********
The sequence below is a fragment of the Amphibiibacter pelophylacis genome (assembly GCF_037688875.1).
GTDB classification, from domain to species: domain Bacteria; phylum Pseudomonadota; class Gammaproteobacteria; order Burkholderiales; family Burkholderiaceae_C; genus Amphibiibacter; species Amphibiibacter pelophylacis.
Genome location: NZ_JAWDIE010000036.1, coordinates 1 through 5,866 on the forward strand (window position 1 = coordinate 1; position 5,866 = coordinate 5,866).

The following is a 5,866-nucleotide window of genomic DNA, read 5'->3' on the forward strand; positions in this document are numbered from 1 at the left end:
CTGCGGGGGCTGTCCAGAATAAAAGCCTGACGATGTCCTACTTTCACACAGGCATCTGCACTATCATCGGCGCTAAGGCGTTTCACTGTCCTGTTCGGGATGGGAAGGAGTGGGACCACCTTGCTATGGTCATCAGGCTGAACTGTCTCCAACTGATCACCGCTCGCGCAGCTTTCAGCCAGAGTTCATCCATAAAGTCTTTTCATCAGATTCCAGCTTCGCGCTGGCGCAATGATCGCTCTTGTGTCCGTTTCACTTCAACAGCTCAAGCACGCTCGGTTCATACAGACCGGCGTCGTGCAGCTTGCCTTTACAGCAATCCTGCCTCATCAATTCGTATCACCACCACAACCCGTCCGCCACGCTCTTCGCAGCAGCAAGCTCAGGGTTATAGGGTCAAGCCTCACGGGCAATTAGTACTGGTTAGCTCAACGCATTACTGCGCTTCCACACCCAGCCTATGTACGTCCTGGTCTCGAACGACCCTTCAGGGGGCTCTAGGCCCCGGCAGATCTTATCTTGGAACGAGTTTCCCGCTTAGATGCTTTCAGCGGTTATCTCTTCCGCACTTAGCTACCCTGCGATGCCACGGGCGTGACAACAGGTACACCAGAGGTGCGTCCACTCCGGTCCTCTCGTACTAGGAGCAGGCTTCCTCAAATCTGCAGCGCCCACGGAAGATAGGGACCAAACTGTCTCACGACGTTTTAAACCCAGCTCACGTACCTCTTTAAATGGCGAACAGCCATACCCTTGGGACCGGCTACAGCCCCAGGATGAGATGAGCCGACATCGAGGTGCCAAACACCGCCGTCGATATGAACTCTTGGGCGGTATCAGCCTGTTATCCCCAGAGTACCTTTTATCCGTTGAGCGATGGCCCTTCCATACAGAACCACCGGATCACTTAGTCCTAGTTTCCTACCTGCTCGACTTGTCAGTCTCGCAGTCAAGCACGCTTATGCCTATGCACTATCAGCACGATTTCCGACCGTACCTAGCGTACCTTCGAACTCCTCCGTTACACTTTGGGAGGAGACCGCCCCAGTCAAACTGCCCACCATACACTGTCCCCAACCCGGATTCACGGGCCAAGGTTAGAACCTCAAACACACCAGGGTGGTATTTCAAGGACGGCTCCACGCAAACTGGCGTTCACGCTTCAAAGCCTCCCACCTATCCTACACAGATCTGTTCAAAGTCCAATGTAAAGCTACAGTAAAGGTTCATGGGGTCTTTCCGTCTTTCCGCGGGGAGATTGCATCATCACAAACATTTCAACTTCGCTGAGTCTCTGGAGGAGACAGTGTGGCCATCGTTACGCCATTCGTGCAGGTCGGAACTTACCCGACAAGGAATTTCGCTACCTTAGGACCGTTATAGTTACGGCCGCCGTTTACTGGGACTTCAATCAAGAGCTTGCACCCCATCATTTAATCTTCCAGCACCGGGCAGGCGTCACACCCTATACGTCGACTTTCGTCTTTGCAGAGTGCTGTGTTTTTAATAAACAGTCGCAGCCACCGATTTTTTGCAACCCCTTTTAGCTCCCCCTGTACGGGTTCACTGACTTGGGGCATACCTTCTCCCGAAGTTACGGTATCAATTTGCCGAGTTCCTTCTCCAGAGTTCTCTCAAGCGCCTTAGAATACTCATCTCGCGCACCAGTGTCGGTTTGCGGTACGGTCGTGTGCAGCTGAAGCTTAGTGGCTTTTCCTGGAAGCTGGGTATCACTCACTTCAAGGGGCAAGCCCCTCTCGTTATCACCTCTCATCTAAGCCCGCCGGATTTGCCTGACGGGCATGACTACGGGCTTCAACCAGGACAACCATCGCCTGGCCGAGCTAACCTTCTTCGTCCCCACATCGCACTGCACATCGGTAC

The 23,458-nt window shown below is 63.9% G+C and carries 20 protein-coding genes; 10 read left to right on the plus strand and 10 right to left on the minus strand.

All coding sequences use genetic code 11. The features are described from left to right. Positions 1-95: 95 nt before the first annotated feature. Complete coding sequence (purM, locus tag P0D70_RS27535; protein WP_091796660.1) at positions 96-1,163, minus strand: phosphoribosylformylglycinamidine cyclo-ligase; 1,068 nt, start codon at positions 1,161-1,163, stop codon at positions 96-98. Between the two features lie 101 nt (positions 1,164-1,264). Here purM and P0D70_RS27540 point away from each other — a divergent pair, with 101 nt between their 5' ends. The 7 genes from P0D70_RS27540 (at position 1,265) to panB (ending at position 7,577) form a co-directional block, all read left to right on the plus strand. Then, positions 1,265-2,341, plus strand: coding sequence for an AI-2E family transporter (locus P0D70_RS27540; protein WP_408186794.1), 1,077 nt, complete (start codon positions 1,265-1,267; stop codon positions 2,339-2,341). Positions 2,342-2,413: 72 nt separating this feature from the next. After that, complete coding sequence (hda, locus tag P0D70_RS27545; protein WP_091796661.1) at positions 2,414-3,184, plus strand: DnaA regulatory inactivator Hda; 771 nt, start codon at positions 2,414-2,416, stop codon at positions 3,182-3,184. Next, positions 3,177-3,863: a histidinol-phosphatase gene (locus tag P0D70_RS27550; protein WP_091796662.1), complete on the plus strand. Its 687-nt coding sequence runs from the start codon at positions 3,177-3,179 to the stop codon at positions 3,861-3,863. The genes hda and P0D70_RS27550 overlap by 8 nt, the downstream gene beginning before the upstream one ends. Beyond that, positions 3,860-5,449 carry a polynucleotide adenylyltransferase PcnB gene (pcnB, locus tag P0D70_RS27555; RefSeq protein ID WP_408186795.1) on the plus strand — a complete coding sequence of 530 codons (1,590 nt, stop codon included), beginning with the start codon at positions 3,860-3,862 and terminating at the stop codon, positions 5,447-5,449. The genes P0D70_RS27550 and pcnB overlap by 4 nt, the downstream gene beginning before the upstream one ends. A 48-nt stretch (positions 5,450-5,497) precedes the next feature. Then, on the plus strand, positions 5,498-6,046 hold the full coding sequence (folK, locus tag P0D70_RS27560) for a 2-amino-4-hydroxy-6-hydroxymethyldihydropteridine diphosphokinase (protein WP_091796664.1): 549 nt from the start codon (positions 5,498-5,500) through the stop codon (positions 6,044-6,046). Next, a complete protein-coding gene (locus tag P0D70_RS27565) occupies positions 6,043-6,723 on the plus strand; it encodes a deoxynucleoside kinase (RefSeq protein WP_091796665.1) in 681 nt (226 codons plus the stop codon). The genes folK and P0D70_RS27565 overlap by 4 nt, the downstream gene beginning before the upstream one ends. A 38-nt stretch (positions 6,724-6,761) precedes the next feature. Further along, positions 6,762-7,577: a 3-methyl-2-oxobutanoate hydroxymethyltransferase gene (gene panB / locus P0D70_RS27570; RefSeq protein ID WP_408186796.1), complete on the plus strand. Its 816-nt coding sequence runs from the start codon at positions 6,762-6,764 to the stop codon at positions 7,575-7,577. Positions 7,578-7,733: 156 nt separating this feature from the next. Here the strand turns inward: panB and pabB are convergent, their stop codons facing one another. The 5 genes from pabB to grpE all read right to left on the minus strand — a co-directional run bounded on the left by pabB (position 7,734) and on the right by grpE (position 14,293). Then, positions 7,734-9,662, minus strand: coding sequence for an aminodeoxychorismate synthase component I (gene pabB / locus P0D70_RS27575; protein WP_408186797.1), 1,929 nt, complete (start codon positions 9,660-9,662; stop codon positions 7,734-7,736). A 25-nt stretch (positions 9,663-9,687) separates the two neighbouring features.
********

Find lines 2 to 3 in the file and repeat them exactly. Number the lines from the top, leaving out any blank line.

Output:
GTDB classification, from domain to species: domain Bacteria; phylum Pseudomonadota; class Gammaproteobacteria; order Burkholderiales; family Burkholderiaceae_C; genus Amphibiibacter; species Amphibiibacter pelophylacis.
Genome location: NZ_JAWDIE010000036.1, coordinates 1 through 5,866 on the forward strand (window position 1 = coordinate 1; position 5,866 = coordinate 5,866).